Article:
Whitman and Dickinson
To understand the difference between Whitman’s and Dickinson’s views of nature, the reader must first understand how Whitman and Dickinson view themselves and their individual connection to God. According to Susan Belasco Smith, Whitman “fuses the self to the world” (113). He sees interconnectedness between God, humankind, and nature. Whitman believed we are all a part of God, everything exists in God, and God exists in everything.
In “Song of Myself” Whitman wrote, “I will go to the bank by the wood and become undisguised and naked” (line 19). Not only was Whitman trying to shock the prudish people of his time, but also he was trying to have them understand the body is beautiful and sacred. When Whitman uses I, myself, or me; it must be understood that he does not mean the individual. Instead, he is saying I, myself, or me, who is one with God, all of humankind, and nature.
Unlike Whitman, when Dickinson uses the words I, myself, or me; she is speaking of the lonely, isolated individual. She felt hopeless and powerless in the world. When describing Dickinson’s view of self, Smith states, “the self is ultimately lonely, separate from nature and God, and constantly involved in conflict” (113). Due to her sense of powerlessness, Dickinson’s poetry is often filled with death, pain, and despair. In poem number two-hundred-fifty-eight, Dickinson writes, “Heavenly Hurt, it gives us – / We can find no scar, / But internal difference, / Where the Meanings, are –“ (lines 5-8).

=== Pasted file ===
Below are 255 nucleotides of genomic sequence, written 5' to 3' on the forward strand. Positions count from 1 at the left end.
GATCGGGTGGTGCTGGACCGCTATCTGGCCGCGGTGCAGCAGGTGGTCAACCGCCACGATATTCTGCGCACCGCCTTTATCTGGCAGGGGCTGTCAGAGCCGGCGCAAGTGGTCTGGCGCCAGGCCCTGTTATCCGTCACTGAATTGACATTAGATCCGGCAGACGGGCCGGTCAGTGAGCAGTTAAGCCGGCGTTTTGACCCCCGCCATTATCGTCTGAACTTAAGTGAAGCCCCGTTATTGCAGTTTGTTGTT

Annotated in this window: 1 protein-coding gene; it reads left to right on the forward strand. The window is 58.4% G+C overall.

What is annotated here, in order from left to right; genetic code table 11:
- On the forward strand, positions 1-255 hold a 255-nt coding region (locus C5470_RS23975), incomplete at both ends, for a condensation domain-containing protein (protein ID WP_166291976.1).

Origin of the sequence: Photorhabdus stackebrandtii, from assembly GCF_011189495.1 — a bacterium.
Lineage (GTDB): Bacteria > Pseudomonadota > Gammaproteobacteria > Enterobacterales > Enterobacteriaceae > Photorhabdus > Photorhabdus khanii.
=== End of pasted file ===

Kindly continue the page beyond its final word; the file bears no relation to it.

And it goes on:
Dickinson speaks of a spiritual pain in which one cannot ever escape. Although Whitman and Dickinson had such radically different views on the connection between God, humankind, and nature, it is important for the reader to remember both poets believed in a transcendent God, and they both saw the beauty in nature. It seems, however, their differences lie in the role of humans in the world.
Smith, Susan Belasco. “Walt Whitman and Emily Dickinson: Poetry of the Central Consciousness by Agnieszka Salska.” South Central Review. Vol. 4.4: Winter 1987: 112-115.